That leaves a gap between cases in which the thief has access to the predictor/planner/reporter (which run into the diagonalization barrier), and cases in which the thief doesn’t even have detailed information about the diamond (in which case we can solve the problem). In between those, the thief has arbitrarily good information about the diamond, but does not have access to the predictor/planner/reporter.

For this case, I do not have a solution, but I do expect that it’s solvable-in-principle.

The main difficulty in these cases is that the  may be exactly the same between action-plans  which result in the diamond being stolen, and action plans which do not. The thief has enough information to make the predicted sensor readings completely identical between the two cases.

The reason the problem might still be solvable-in-principle is that the actions  still give us information about whether the diamond was stolen. But we somehow have to extract that information in a way which does not require any difference whatsoever between the observation-distributions in the two cases.

Furthermore, bear in mind that the predictor may not even calculate internally whether the diamond is actually stolen, in this case. After all, it does not need that information in order to predict the sensor readings; the readings will be identical either way. Even then, I expect it’s possible-in-principle to solve the problem, but the solution starts to look less like “extract the predictor’s latent knowledge” and more like “extract the predictor’s latent world-model and then calculate what latent predictions that world-model would make”. I speculate a little bit about that in another post.

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8 comments, sorted by Click to highlight new comments since: Today at 1:14 AM

Wait, so, what do you actually do with the holdout data? Your stated proposal doesn't seem to do anything with it. But, clearly, data that's simply held out forever is of no use to us.

It seems like this holdout data is the sort of precaution which can be used once. When we see (predicted) sensor tampering, we shut the whole project down. If we use that information to iterate on our design at all we enter into dangerous territory: we're now optimizing the whole setup to avoid that kind of discrepancy, which means it may become useless for detecting tampering.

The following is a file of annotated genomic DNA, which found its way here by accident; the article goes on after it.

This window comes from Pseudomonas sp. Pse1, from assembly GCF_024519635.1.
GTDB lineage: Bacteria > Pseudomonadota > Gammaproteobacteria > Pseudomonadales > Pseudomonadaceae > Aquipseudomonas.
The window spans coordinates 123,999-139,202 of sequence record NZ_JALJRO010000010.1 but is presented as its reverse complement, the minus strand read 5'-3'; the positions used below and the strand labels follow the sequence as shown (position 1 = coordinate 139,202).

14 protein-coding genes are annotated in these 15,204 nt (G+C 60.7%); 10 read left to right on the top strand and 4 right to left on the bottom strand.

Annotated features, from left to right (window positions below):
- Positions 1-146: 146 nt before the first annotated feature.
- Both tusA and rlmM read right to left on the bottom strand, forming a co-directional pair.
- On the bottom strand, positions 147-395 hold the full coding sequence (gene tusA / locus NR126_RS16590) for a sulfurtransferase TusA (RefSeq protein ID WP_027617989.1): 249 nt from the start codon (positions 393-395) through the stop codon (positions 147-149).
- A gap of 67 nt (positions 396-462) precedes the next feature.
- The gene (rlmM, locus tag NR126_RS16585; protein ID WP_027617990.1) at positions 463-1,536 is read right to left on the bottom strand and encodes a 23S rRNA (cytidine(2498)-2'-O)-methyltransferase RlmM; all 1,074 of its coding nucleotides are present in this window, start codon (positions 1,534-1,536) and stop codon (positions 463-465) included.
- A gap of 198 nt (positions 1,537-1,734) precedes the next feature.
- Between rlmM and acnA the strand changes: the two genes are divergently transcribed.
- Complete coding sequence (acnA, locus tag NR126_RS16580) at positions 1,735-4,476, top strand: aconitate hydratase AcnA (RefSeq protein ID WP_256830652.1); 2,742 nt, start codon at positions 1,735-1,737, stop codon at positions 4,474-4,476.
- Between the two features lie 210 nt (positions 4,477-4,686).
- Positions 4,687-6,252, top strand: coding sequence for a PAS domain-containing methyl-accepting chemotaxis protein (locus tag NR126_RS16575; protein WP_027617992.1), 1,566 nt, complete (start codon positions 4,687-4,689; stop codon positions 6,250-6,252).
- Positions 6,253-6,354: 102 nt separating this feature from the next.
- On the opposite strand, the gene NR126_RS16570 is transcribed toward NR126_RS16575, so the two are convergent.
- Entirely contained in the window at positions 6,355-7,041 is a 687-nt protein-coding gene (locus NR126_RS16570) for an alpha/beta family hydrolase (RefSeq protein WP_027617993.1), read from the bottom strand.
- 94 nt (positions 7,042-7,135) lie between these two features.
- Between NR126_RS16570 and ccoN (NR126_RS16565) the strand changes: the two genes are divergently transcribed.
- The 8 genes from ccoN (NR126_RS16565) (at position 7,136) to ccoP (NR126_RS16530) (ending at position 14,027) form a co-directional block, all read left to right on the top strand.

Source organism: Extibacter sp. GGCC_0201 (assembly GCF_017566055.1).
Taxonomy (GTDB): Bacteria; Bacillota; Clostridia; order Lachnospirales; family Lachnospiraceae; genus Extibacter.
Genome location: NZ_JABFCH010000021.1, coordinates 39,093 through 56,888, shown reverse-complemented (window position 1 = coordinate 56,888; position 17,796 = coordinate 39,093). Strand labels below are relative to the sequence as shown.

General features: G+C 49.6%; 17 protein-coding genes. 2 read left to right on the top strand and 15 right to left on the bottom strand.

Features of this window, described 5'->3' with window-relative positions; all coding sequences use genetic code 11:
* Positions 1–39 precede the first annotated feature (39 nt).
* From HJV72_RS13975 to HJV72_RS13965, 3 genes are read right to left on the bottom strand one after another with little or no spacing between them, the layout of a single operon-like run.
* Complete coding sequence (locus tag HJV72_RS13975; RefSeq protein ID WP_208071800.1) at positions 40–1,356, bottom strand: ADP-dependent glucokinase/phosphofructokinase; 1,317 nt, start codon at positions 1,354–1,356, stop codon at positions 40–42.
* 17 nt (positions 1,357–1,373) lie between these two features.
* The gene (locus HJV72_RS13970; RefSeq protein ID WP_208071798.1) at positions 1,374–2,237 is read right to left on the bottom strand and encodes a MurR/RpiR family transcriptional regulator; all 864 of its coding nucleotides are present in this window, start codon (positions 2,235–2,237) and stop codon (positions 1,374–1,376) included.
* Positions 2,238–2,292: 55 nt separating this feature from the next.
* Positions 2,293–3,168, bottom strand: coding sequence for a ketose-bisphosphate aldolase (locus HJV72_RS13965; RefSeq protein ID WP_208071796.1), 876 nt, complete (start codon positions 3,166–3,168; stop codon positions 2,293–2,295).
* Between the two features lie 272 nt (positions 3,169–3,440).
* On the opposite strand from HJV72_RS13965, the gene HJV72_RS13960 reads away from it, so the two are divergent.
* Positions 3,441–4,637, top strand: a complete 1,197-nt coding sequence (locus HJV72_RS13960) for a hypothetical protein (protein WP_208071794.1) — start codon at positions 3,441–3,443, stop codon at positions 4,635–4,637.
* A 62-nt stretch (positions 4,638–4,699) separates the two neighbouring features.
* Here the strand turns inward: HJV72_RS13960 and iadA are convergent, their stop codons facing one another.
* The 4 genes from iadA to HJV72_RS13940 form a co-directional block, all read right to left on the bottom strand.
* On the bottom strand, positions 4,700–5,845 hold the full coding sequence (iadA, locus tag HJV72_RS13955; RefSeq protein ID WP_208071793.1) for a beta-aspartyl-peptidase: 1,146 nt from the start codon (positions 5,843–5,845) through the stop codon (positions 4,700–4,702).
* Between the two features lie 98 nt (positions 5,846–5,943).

From this perspective, your proposal seems less like a recipe for solving ELK, and more like a recipe for knowing that you've failed to solve ELK (a one-time-use recipe, at that).

That is exactly correct, yes.


I see John agrees with the 'one-time' label but it seems a bit too strong to me, especially if the kind of optimization is 'lets try a totally different approach', rather than continuing to train the same system, or focusing on exactly why it spoofed one sensor but not the other. Just to think it through:

There are three types of system that are important: type A which fails on the validation/holdout data, type B which succeeds on validation but not test/real-world data, and type C, which succeeds on both. We are looking for type C, and we use the validation data to distinguish A from either B or C. 

Naively, waiting longer for a system that is not-A wouldn't have a bearing on whether it is B or C, but upon finding A, we know it is finding the strategy of spoofing sensors, and the more times we find A, the more we suspect this strategy is dominant, and suggests that partial spoofing (B) is more likely than no spoofing (C). Therefore, when we find not-A after a series of As, it is more likely to be B than if we found not-A on our first try.